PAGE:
Wednesday, October 25, 2006

Somali Wild Ass

Ah, the science fair. For one brief, shining moment each year, we pretend to value our nation's future and those youngsters who will spearhead its technological progress. Once it passes, of course, we get back to the serious business of kicking Consolidated District West's butt at homecoming, and restore the science geeks to their rightful places, which are approximately one tighty-whitey-legnth below the tops of their lockers.

I myself once received a blue ribbon in the local science fair for demonstrating the varying efficacies of handwashing agents, as measured by the growth of bacteria on Petri dishes I had touched following their use. A look at the organization's website suggests this modest effort likely would not prevail in today's ultracompetitive environment; top honors went this year to projects with such titles as "GO distribution in the biofluidome," "Analysis of T-DNA Insertions in the Arabidopsis DAD1 Class III Family Protein," and "The Role of Transient Receptor Potential Vanilloid 1 Channel and Metabotropic Glutamate Receptor 5 in DHPG-Induced Thermal Hypersensitivity in Vivo."

What makes me happy, however, is the simple beauty of a study conducted by one Laura Pilgram, a freshman at the Crossroads School in St. Louis. Miss Pilgram set out to answer the vital question of whether zoo visitors are uncomfortable speaking aloud the words "Somali Wild Ass." Utilizing the nearby zebra enclosure as a control, Miss Pilgram observed parents' reactions on approaching the Somali Wild Ass pen. While all 50 subjects spoke the word "zebra" to their children, only 8 seemed willing to utter the common name of Equus africanus somaliensis. One mother explained that she feared her 19 month-old daughter would "pick up" the word ass: "It's short, and it has three letters, I don't want her taking it to church."

Pilgram is concerned that the word ass--which she points out is only rude as a corruption of arse--dissuades visitors from learning important facts about the Somali Wild Ass. For instance, one might not discover that this Ass is one of three subspecies of African Wild Ass, that this six hundred pound Ass is the smallest of all Wild Ass species, or that the Ass has a highly flexible social structure, ranging from solitary Asses to Ass herds of up to fifty Asses, some herds composed of only male Asses, some of only female Asses, and some of both male Asses and female Asses.

Strong work, young Laura, strong work. You have a bright future ahead of you. If only we could say the same for the critically endangered Somali Wild Ass.


  1. Wild Asses do indeed have a very interesting social structure; I was just reading an article about it at work, as it happens.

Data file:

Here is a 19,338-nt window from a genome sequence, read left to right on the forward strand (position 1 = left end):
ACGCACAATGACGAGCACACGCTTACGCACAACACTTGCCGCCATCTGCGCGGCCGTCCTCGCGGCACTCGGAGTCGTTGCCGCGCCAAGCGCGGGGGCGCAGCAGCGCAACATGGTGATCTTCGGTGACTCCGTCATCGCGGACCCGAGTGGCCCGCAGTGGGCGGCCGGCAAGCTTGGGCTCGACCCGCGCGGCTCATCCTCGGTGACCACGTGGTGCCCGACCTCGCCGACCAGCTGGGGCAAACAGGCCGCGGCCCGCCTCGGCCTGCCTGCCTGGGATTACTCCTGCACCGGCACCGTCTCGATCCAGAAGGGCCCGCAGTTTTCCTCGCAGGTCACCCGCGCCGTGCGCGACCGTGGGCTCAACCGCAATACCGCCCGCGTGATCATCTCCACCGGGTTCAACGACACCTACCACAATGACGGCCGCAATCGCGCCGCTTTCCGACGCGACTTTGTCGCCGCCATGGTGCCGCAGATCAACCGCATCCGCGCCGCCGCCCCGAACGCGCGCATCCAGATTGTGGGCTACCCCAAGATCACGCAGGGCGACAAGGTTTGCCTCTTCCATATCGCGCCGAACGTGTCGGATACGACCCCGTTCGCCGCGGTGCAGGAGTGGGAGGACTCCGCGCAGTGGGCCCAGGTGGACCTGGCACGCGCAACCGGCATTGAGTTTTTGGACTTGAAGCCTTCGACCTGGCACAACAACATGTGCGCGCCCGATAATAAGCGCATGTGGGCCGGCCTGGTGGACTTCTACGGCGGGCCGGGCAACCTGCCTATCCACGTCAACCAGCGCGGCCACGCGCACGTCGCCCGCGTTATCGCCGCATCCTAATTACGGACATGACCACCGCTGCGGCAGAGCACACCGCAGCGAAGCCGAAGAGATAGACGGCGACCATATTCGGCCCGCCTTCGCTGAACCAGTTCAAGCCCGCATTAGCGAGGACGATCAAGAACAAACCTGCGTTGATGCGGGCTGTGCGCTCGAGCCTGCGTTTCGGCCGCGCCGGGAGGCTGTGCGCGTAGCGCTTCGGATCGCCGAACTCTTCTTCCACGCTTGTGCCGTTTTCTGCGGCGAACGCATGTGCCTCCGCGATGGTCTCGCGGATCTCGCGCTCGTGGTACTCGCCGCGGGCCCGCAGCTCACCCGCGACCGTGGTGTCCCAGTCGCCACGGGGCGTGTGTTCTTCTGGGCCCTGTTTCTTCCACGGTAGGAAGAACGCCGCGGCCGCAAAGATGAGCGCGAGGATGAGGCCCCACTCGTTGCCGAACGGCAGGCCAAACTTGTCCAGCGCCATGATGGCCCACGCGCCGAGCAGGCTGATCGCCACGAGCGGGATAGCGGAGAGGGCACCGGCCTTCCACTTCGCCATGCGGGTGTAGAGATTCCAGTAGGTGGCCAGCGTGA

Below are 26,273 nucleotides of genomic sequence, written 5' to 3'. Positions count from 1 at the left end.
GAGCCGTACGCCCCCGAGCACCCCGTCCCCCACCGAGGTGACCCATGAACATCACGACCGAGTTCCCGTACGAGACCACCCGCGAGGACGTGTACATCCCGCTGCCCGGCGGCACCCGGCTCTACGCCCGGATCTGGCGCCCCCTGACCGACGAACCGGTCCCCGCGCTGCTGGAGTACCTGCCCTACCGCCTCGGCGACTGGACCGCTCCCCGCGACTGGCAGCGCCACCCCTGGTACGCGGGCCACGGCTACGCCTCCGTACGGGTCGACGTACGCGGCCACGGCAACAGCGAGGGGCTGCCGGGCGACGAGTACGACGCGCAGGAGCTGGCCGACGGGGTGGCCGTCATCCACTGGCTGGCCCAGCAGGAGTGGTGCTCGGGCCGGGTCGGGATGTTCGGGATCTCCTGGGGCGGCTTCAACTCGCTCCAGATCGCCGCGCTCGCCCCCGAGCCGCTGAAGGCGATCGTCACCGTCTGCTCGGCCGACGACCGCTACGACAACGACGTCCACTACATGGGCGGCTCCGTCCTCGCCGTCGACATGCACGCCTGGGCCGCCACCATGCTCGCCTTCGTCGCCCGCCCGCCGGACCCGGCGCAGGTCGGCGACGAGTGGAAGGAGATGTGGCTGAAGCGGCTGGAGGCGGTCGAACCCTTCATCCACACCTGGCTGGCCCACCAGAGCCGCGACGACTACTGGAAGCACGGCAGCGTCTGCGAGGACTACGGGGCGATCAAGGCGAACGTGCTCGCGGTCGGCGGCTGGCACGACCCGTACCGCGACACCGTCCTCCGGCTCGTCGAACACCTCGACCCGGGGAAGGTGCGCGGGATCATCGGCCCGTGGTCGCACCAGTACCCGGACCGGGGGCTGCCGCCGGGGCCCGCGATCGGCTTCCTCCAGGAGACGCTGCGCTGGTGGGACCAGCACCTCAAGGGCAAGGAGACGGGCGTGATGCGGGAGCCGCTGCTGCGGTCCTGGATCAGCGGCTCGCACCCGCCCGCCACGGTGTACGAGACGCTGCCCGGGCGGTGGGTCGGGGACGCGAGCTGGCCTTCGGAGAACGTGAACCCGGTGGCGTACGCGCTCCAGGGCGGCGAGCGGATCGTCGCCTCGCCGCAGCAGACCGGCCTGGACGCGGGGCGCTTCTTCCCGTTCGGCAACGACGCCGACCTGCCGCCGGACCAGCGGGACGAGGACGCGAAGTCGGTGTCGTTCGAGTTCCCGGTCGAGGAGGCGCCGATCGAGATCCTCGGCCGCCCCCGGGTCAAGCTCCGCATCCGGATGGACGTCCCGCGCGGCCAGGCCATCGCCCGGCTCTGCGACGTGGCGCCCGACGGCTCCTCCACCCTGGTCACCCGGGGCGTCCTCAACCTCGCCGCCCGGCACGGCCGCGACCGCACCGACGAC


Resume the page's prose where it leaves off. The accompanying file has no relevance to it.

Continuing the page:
That is a fine experiment.

    If I'm lucky, I'll get another look at our feral Shetland herd tomorrow.

  2. Dude, you should warn people about whether your blog is work-safe. I just saw a picture of some WILD ASS.

  3. West Nile virus made its way to the midwest in the summer of '02 when I was working at the St.L. P-D as the science writing intern. I had written a couple of stories about dead crows and was pestering the very patient people at the health department when they told me that the crow thing was so over and I should start looking for dead horses.

    That's how West Nile work: dead crows, then dead horses, then dead people.

    Sure enough a racehorse at Fairmount had just died from West Nile-related encephalitis. There's a horse vaccine for WNV, and as I was writing the story, my editor asked me to find out if the local "equine celebrities" had been innoculated.

    Indeed, our beloved Clydesdales had gotten their shots, as had the mounted police horses. When I asked the same question of the equine handler at the zoo, our conversation went like this:

    Him: Yes, all our horses have gotten the vaccine, and just to be safe, we also gave it to our zebras and Somali Wild Asses

    Me: Excuse me?

    Him: We also gave it to our zebras and our Somali Wild Asses?

    Me: Your zebras and your what?

    Him (slowly): Our Somali Wild Asses

    Me: (muffled laughter) Hold on, I need a moment (puts phone down, laughs uncontrollably, tries to gain composure, fails, finally pulls it together after about 20 seconds) Your Somali Wild Asses?

    Him: Yes. And yes that is their real name, and yes everybody laughs.

    Me: Thanks so much for you time.

    So, the Somali Wild Asses make it into the paper, and I told everyone that I was psyched that my name would then be forever cross-referenced with "Wild Ass" on Lexis-Nexis and in the PD archives.

    When I left, they gave me a signed picture of the Somali Wild Asses that said, "We'll miss you. Who else would put us in the newspaper?"


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